Originally posted on July 26, 2014
My husband teases me that I should own stock in Hallmark. I admit it. I’m a definite schmaltz. I love going to my local Hallmark shop and finding just the right card for a special event in the life of someone I care about. Cards for anniversaries, milestone birthdays, first homes, new babies abound. And yes, there are sympathy cards for life’s biggest and most inevitable losses—the deaths of our loved ones.
The thing is, though, that a lot of mini-deaths take place along the path to our ultimate demise. And for a lot of them, there’s no card section to pore through. I’m not going to find a card to send to my ninety-something mom that says, “Gee, sorry, about your dementia.” And if there were one, I don’t think she’d appreciate receiving it. She knows perfectly well her short term memory has taken a hike, and she hates living in that nether-world where she can’t retrieve what happened earlier in her day, let alone what she talked about two minutes ago. Friends tell me it will be easier once she’s no longer aware of what she’s lost cognitively. Somehow, that doesn’t feel all that comforting.
Perhaps my own grief is more intense right now than it will be when my mom actually dies. It’s not fun to see your mother know she’s losing it, or to lose her by inches. I miss our daily chats about our favorite authors, politics, and what’s happening in the grandchildren’s lives. I miss her, and I know my mom misses who she used to be.
It’s made me reflective about how much in life we simply can’t control, including how well our minds will hold up in our later years. My mother did all the recommended things to age well—she exercised, read voraciously, did crossword puzzles, was active in her church, had strong social connections—but for whatever reason, parts of her brain simply wore out.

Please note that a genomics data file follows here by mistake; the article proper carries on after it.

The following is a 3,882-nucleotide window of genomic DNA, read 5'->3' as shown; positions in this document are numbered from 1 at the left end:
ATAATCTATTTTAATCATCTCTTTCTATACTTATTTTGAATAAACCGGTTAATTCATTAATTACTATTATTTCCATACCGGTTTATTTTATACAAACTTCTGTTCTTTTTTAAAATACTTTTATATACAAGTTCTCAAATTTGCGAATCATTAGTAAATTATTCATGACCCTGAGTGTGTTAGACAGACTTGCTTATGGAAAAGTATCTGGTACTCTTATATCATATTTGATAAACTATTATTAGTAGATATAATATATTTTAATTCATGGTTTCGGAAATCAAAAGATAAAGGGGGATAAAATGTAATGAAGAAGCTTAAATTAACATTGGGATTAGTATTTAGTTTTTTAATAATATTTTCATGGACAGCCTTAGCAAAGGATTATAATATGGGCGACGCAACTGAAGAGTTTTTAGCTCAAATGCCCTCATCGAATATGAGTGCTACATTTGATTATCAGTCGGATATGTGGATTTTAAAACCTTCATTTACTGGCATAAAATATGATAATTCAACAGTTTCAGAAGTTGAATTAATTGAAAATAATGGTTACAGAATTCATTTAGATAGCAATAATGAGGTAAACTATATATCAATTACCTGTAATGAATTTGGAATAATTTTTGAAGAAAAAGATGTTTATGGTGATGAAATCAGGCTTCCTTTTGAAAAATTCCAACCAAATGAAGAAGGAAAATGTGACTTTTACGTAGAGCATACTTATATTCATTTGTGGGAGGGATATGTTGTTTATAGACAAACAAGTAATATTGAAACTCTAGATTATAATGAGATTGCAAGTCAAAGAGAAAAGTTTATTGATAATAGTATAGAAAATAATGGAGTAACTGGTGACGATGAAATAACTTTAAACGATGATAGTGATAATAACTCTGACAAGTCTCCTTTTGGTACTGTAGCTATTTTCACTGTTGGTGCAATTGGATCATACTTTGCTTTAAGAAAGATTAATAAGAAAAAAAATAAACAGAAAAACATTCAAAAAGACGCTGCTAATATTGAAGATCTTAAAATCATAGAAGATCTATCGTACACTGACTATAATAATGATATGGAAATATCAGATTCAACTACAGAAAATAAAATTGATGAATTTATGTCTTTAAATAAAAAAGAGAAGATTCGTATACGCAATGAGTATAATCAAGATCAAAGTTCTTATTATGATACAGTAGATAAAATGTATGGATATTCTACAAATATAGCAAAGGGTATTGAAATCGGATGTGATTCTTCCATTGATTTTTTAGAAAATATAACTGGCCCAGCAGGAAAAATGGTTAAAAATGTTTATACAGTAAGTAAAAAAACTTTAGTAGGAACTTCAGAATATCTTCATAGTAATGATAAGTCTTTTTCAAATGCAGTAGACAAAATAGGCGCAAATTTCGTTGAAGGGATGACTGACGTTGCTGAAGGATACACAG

Nothing, including our brains, lasts forever. Our only choice is to savor all the tiny moments of wonder and goodness and kindness we encounter in the world while we’re still lucky enough to be aware of them. These last weeks, as my sisters and I helped our mom make a move to assisted living, we met so many wonderful people and experienced moments of grace—the kindness and loving care of Tina, our mom’s caregiver; visits from dear church friends who knitted her a shawl to take to her new home in Boston; and longtime neighbors and friends who dropped by to let her know she’d made a difference in their lives.
Many years ago, my mom said to me: “Every night before I go to sleep, I ask myself if I did anything that day to make someone else’s life better. If I did, then I know it’s been a good day.” We were blessed to meet people who’d had very good days indeed.
Fortunately, there’s a card for that. Hallmark has lots of them. They all say: “Thank you.”